I have no hard evidence to back the theory that I am about to present, but I noticed earlier this month that the teams who were “sellers” at the MLB trade deadline (which just passed this last Sunday) have one common link: their inability to prevent runs. Now, obviously, this is not a new deal to people in the know: bad teams are bad teams because either they score too few runs, or they give up too many runs. With the exception of the punchless offenses in Oakland and Seattle this year, it’s pretty much exclusive to just the bad run prevention units that they are out of it.
There are bad offenses all over the place in baseball this year, and many of those teams are still in the hunt. The LA Angels’ offense isn’t useful at all, but they’re 1.5 games out of first place. Atlanta leads the wild card race, but they’ve done it without the benefit of an above average offense. Pittsburgh is fading, but they weren’t scoring much even when they were winning. The Giants have scored the fewest runs in the AL, and in fact have only outscored the hapless Mariners by 20 runs. They’re leading their division. Bad defense/pitching units though? Pretty much just the Tigers are still in the hunt among teams that have given up 500+ runs this year.
My other observation here is that I’ve found the umpiring (balls/strikes, tag/no tag) to be more erratic this year than in other years. But empirically, this is not the case. The difference is that the strong offenses are doing a good job getting themselves into favorable batter’s counts, and likewise, the pitchers on bad teams are doing a bad job of staying ahead of hitters. The effect of this, I believe, is that struggling teams are more sensitive to the variance in umpire calls. And that bad defensive units are unable to get out of the cycle of balls and hittable pitches.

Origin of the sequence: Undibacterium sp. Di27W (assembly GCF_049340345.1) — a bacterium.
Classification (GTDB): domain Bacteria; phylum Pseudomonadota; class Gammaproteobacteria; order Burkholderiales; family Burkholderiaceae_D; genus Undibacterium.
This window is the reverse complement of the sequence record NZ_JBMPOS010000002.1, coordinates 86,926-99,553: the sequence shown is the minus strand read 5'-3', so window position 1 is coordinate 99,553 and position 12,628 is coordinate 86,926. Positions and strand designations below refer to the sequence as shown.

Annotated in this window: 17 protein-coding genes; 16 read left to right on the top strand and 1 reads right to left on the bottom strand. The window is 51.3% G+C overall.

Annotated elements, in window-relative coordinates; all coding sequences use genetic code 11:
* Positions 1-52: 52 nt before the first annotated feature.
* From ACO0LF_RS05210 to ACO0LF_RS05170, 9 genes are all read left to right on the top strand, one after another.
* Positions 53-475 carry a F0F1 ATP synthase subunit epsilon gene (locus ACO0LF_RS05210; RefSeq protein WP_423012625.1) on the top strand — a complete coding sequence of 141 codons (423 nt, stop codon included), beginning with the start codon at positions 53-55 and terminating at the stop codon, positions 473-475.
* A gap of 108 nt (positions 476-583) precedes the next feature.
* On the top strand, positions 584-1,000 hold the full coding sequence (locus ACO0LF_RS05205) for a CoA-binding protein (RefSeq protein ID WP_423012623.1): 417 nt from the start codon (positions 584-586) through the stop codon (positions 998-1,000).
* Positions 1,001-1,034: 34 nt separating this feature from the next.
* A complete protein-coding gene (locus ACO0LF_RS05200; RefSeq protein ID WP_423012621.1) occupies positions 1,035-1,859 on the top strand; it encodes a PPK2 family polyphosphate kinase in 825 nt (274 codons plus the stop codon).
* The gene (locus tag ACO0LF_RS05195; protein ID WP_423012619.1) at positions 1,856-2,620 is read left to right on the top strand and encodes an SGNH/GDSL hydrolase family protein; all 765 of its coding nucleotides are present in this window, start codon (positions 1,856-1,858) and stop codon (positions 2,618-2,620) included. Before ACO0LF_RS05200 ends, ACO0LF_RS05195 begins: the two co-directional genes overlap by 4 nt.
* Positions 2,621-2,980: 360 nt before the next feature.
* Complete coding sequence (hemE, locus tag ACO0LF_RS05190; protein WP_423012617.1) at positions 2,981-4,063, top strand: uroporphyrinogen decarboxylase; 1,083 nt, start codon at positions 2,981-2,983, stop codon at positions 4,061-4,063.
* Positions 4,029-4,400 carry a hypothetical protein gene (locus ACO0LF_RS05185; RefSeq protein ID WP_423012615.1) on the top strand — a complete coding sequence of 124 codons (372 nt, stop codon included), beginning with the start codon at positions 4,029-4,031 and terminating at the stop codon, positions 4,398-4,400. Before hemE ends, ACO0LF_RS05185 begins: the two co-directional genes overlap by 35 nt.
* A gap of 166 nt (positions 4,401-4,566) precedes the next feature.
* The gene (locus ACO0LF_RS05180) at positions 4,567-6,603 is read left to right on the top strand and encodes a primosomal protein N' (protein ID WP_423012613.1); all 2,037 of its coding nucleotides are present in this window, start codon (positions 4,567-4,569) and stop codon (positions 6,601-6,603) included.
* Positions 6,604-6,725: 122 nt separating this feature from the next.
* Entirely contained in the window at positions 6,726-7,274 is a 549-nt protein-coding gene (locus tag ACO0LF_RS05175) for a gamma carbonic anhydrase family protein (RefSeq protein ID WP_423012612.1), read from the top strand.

In the past, I think baseball had been more balanced between scoring and preventing runs. The count mattered in the past, but it mattered for all hitters. I’ve noticed that weaker hitters — more abundant in this current hitting environment — don’t capitalize on the extreme hitters counts (2-0), (3-1) like good hitters do. That trend isn’t exclusive to this year: good hitters have always dominated in hitters’ counts. But if you’re a team that has the pitching staff of the Baltimore Orioles, Kansas City Royals, Houston Astros, or Chicago Cubs, one of the biggest single reasons for all the losing is that it’s become nearly impossible to expect called third strikes to be called in pitcher favorable counts. Though the umpires aren’t doing anything fundamentally different from any other year, the depressed run environment means that every run counts, and sometimes on the margins, a good pitch that gets called a ball, or a check swing that gets appealed and ruled no swing — those events are having a greater effect on the outcome of the game in this run environment than they were just three years ago.
And it would be great if someone could run the numbers on this, but I believe that this is related to the disparate way that we’re seeing teams struggling with run prevention struggle in the win column, relative to their run differential.
Four days of baseball tells you…not much about teams. What it might tell us is that we just didn’t know what we were talking about in the preseason. After the seasons’ first series, I really want to take back all those picks I made without conviction.